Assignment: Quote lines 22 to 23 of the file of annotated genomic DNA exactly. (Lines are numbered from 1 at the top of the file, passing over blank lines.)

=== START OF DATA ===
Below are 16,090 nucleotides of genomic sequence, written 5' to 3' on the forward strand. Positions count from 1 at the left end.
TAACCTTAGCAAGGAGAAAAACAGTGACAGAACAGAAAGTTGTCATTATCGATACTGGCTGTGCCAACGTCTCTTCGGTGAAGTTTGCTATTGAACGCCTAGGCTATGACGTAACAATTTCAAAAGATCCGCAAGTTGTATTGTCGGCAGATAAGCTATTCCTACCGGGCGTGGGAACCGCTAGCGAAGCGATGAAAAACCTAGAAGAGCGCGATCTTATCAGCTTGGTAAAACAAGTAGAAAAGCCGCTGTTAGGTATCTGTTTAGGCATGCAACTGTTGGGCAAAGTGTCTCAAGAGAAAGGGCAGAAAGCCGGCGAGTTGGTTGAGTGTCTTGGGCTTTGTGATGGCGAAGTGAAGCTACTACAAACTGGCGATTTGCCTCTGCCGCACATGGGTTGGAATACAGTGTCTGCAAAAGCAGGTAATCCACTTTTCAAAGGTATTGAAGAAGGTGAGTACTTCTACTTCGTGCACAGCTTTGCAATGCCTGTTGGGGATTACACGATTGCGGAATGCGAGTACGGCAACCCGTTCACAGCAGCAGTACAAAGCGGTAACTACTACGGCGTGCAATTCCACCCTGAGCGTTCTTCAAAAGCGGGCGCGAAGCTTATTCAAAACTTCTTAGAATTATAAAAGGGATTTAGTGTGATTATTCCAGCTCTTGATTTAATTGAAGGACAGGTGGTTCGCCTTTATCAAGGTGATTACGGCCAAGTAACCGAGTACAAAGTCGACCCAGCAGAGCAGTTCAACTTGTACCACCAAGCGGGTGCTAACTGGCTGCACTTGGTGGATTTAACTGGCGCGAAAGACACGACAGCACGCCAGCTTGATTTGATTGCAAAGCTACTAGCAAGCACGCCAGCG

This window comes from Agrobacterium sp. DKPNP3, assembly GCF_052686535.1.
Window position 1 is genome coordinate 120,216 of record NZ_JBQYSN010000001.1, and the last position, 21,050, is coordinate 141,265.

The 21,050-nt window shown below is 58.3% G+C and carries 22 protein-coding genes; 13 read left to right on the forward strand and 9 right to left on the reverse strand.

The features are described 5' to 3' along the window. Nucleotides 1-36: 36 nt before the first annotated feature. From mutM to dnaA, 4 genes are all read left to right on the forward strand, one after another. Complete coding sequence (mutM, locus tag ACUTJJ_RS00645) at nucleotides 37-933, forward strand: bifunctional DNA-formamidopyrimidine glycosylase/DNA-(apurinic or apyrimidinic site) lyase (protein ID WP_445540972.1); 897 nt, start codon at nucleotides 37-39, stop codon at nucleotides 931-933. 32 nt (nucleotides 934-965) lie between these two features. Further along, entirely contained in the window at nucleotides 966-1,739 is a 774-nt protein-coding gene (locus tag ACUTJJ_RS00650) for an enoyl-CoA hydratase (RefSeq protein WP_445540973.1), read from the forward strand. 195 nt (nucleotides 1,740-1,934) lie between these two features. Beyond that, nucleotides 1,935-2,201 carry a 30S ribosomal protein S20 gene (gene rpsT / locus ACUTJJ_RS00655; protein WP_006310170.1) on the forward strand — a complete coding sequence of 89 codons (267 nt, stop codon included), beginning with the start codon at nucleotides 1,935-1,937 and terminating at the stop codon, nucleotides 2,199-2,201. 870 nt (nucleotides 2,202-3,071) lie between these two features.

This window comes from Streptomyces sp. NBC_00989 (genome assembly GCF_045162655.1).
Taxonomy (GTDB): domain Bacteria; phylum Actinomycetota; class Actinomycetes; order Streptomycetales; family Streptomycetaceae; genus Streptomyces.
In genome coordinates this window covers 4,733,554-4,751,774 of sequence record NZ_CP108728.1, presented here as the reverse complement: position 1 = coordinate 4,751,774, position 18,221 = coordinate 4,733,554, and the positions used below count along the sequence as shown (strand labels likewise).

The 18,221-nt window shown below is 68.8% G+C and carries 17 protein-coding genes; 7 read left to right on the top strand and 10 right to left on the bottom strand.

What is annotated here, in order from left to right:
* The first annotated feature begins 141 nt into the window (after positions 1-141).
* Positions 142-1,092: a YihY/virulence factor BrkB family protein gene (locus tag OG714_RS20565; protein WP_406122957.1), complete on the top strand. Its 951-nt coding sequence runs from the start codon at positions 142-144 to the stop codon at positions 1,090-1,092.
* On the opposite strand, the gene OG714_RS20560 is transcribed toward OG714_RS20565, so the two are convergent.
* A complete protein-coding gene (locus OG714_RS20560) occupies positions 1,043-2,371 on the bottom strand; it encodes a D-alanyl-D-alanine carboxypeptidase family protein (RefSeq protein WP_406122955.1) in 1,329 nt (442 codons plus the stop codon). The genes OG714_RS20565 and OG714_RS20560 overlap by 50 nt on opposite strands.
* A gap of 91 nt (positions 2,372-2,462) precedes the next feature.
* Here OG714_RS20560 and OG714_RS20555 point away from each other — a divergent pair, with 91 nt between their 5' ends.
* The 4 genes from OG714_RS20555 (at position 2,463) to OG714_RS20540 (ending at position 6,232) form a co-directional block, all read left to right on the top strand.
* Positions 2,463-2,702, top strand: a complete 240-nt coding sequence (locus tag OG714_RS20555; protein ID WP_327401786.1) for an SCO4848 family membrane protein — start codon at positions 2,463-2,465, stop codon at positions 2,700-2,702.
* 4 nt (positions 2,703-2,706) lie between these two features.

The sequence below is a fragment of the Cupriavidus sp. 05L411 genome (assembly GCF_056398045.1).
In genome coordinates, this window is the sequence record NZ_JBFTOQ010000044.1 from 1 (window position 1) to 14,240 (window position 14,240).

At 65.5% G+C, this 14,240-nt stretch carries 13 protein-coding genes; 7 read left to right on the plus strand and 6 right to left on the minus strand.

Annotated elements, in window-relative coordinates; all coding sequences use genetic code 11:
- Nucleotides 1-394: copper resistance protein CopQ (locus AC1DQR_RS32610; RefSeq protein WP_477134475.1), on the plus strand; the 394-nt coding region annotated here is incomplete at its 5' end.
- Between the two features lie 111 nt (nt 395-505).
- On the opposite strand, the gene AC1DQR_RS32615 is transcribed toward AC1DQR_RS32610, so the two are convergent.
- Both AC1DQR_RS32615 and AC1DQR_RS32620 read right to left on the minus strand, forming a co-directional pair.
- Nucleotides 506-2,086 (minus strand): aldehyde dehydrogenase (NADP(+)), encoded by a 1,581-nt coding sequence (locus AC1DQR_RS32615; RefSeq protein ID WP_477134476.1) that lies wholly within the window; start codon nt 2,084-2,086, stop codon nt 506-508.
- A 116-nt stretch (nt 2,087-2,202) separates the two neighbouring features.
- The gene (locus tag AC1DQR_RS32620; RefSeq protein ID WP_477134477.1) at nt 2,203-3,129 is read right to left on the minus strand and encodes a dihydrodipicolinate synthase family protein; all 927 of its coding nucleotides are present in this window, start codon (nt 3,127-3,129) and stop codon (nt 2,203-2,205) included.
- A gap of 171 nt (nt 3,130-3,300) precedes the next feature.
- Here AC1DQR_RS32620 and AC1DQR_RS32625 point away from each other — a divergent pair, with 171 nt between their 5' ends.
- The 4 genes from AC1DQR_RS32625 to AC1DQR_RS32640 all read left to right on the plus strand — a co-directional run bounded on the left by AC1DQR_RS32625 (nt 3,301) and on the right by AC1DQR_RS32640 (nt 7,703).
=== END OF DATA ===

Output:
In genome coordinates, this window is the sequence record NZ_JBFTOQ010000044.1 from 1 (window position 1) to 14,240 (window position 14,240).

At 65.5% G+C, this 14,240-nt stretch carries 13 protein-coding genes; 7 read left to right on the plus strand and 6 right to left on the minus strand.